As an initial matter, Plaintiff seems to bring a claim on the basis of negligent failure to
test and negligent marketing. However, Pennsylvania does not recognize claims for negligent
failure to test or negligent marketing. (See Document No. 19 at 11.) See Viguers v. Philip Morris
USA, Inc., 837 A.2d 534, 541 (Pa. Super. 2003) ("negligent failure to test" is not a viable cause
of action recognized by our courts.); Wolfe v. McNeil-PPC, Inc., No. 07-348, 2011 U.S. Dist.
LEXIS 34714, *17 (E.D. Pa. Mar. 30, 2011) (stating that Pennsylvania does not recognize a tort
for negligent marketing.). Thus, the Court will only consider Plaintiff’s negligence claim under
failure-to-warn and design/manufacture theories.
Under Pennsylvania law, in order for Plaintiff to state a claim for negligence under either
a failure-to-warn or design/manufacture theory, he must show: “that the manufacturer owed a
duty to the plaintiff; that the manufacturer breached that duty; and such breach was the
proximate cause of plaintiff's injuries.” Parkinson v. Guidant Corp., 315 F. Supp. 2d 741, 749
(W.D. Pa. 2004) (citing Dauphin Deposit Bank & Trust v. Toyota, 596 A.2d 845, 849-50 (Pa.
Super. 1991); Oddi v. Ford Motor Co., 234 F.3d 136, 144 (3d Cir. 2000). Furthermore, in a
negligence claim, as opposed to a strict liability claim, Plaintiff must prove that the manufacturer
was at fault. See Parkinson, 315 F. Supp. 2d at 749.
In a products liability case involving a pharmaceutical drug, Pennsylvania courts have
adopted the “learned intermediary doctrine” and have stated:
[T]he manufacturer of a prescription drug known to be dangerous for its intended
use, has a duty to exercise reasonable care to inform those for whose use the
article was supplied of the facts which make the product likely to be dangerous.
However, the warnings which are required to be given by the manufacturer must
be directed to the physician, not the patient-consumer. This is so because it is the
duty of the prescribing physician to be fully aware of (1) the characteristics of the
drug he is prescribing, (2) the amount of the drug which can be safely
administered, and (3) the different medications the patient is taking. It is also the
duty of the prescribing physician to advise the patient of any dangers or side
effects associated with the use of the drug as well as how and when to take the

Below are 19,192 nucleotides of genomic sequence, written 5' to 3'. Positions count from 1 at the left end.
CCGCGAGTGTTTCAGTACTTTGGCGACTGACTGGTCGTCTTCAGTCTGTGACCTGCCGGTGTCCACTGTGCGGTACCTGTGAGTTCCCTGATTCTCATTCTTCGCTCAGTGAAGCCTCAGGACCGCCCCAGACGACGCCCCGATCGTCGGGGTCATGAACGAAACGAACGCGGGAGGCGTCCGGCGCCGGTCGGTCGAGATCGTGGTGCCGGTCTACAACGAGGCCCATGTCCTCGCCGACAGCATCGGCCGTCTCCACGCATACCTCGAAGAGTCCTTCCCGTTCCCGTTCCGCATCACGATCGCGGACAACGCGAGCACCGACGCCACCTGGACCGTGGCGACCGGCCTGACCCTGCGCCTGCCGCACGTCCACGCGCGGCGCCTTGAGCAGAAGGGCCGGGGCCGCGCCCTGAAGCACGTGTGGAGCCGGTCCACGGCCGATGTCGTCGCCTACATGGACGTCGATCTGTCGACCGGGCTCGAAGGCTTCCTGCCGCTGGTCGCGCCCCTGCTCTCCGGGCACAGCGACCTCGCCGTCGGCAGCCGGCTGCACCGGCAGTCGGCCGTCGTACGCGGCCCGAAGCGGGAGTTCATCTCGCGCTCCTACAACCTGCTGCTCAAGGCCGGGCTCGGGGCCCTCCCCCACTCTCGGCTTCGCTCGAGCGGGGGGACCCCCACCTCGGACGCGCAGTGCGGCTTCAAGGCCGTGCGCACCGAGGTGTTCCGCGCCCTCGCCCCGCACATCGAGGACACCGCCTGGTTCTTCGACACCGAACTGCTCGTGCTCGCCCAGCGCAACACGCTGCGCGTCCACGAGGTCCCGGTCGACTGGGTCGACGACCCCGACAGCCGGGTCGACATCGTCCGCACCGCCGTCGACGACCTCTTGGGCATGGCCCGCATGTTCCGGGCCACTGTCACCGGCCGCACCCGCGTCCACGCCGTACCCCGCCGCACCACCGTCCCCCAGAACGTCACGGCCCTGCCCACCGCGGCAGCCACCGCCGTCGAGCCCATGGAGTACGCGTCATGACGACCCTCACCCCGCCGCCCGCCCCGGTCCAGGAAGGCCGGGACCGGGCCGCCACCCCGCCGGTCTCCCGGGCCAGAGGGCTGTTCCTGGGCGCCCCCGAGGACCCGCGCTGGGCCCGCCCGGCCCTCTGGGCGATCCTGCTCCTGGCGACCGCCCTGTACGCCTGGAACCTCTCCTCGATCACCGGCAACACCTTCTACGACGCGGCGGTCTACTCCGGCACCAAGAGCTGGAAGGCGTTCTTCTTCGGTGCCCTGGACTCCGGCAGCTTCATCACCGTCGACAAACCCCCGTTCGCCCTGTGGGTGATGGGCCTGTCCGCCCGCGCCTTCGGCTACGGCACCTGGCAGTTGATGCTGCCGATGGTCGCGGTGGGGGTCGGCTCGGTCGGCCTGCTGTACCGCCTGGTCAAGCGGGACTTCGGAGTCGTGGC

drug. The warnings which must accompany such drugs are directed to the
physician rather than to the patient-consumer as it is for the prescribing physician
to use his independent medical judgment, taking into account the data supplied to
him from the manufacturer, other medical literature, and any other sources
available to him, and weighing that knowledge against the personal medical
history of his patient, whether to prescribe a given drug. Thus, in an action against
a drug manufacturer based upon inadequate warnings, the issue to be determined
is whether the warning, if any, that was given to the prescribing physicians was
proper and adequate.
Daniel v. Wyeth Pharms., Inc., 15 A.3d 909, 924 (Pa. Super. 2011) (quoting Taurino v.
Ellen, 579 A.2d 925, 927 (Pa. Super. 1990), appeal denied, 527 Pa. 603, 589 A.2d 693
(1991)). Thus, by warning a consumer’s physician, the manufacturer will have
discharged its duty to the consumer.
A. Negligent Failure-to-Warn
In regard to his failure-to-warn claim, Plaintiff alleges, inter alia, that Defendants
permitted Enbrel to be sold without adequate warnings, as well as ignoring and/or understating
the infection risk to those taking Enbrel. (Compl. at 11:278-302.) Other than a vague reference
that the FDA demanded a “strengthened” black box warning in 2008, Plaintiff does not describe
the alleged failure-to-warn. Plaintiff also does not describe the differences between the “black
box” warning on the Enbrel package before and after the FDA’s demand.8 Nor does Plaintiff
plead sufficient facts about the timing of Decedent’s use of Enbrel, the onset of her infection, or